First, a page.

Just over a decade ago, a very special baby was born using IVF at one of our IVI clinics. The baby’s father was HIV-positive, the mother was not; the baby was born free of the virus. This was a first for IVI and was made possible by a particular process of assisted reproduction that would have sounded like science fiction a few years earlier. The father’s sperm underwent a washing treatment to ensure that the virus was not transmitted to the baby. This remarkable treatment meant that the couple could fulfil their dream of starting a family and do so safely.
Today, on World AIDS Day, we remember that child and that couple and the milestone they represent for the many couples affected by HIV. Wanting a family and controlling HIV infection are equally important to the couples who find themselves in a similar situation. Assisted reproduction offers the possibility of achieving both these things and at the same time ensuring that the child is healthy — always the top priority in assisted reproduction. When the man is HIV-positive but the woman is not (so-called serodiscordant heterosexual couples), assisted reproduction techniques are a way of avoiding the risk of infection for both the mother and the child.
Sperm washing is the key assisted reproduction technique for removing HIV. The virus is not contained in the sperm itself, but in the plasma and other cells present in semen. When the man is a carrier, sperm washing can remove the infection and the woman can then begin a cycle of assisted reproduction.
What is sperm washing?
Sperm washing is a simple procedure that is performed in the high-security area of an andrology laboratory. Samples with the virus are kept strictly separate from other samples that are being processed.
The technique separates the sperm from the seminal plasma and other cells that may be HIV-positive. The sperm sample is then frozen and checked using molecular biology techniques to ensure it is free of infection.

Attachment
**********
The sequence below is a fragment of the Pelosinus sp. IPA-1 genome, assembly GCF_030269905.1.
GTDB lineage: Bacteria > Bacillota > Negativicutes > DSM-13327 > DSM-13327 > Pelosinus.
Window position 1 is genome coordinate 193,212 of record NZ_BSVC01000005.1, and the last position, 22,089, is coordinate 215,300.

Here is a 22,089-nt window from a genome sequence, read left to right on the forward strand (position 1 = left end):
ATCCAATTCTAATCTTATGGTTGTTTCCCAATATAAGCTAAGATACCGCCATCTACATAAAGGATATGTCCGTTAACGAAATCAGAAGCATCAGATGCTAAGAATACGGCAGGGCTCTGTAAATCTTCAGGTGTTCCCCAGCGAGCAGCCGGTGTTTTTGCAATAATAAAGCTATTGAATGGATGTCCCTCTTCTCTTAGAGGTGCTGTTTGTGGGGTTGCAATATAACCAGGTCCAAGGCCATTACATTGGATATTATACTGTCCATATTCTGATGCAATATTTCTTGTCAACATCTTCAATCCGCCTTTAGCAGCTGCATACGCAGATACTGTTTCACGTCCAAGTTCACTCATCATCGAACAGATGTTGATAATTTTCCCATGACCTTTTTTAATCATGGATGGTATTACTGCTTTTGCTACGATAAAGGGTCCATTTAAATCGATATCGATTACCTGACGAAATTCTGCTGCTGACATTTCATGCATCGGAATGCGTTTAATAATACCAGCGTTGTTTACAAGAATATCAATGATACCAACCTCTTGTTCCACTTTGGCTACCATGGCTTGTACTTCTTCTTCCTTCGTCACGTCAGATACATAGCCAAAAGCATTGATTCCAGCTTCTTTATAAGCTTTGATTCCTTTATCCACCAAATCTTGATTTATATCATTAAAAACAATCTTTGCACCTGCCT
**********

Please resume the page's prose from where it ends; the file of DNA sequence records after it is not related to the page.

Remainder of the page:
These tests are best performed before starting any reproduction or ovarian stimulation treatment, to ensure that the sperm sample is safe and suitable for insemination.
Treatment after sperm washing
Although artificial insemination can be performed after sperm washing, the most common procedure is intracytoplasmic sperm injection (ICSI). This is an in vitro fertilisation technique performed in the laboratory after the sperm has been checked to make sure it is free of HIV. The sperm is injected directly into the egg using a pipette.
HIV epidemiology today
According to data from UNAIDS, there were around 35 million people worldwide living with HIV at the end of 2013; 9% were children under the age of 15. More than 2 million people are infected with HIV each year. The virus caused 1.5 million deaths worldwide in 2013. However, advances in medicine and in society mean more people have access to antiretroviral therapy treatment each year. This has contributed to a significant decrease in mortality and an increase in the quality of life for people living with HIV.
In the UK, an estimated 6,000 new cases of HIV/AIDS were diagnosed 2013; one person in 107,500. The two groups most affected remain gay and bisexual men and black African people – three quarters of people diagnosed with HIV in 2013 belonged to one these two groups. In 2013, an estimated 107,800 people were living with HIV in the UK. The number of new diagnoses peaked in 2005 and has been declining ever since, largely due to a decrease in cases diagnosed among people born in countries where the prevalence of HIV is high. The rate of diagnoses among Men who have Sex with Men remains constant, with around 1 in 17 living with the condition.
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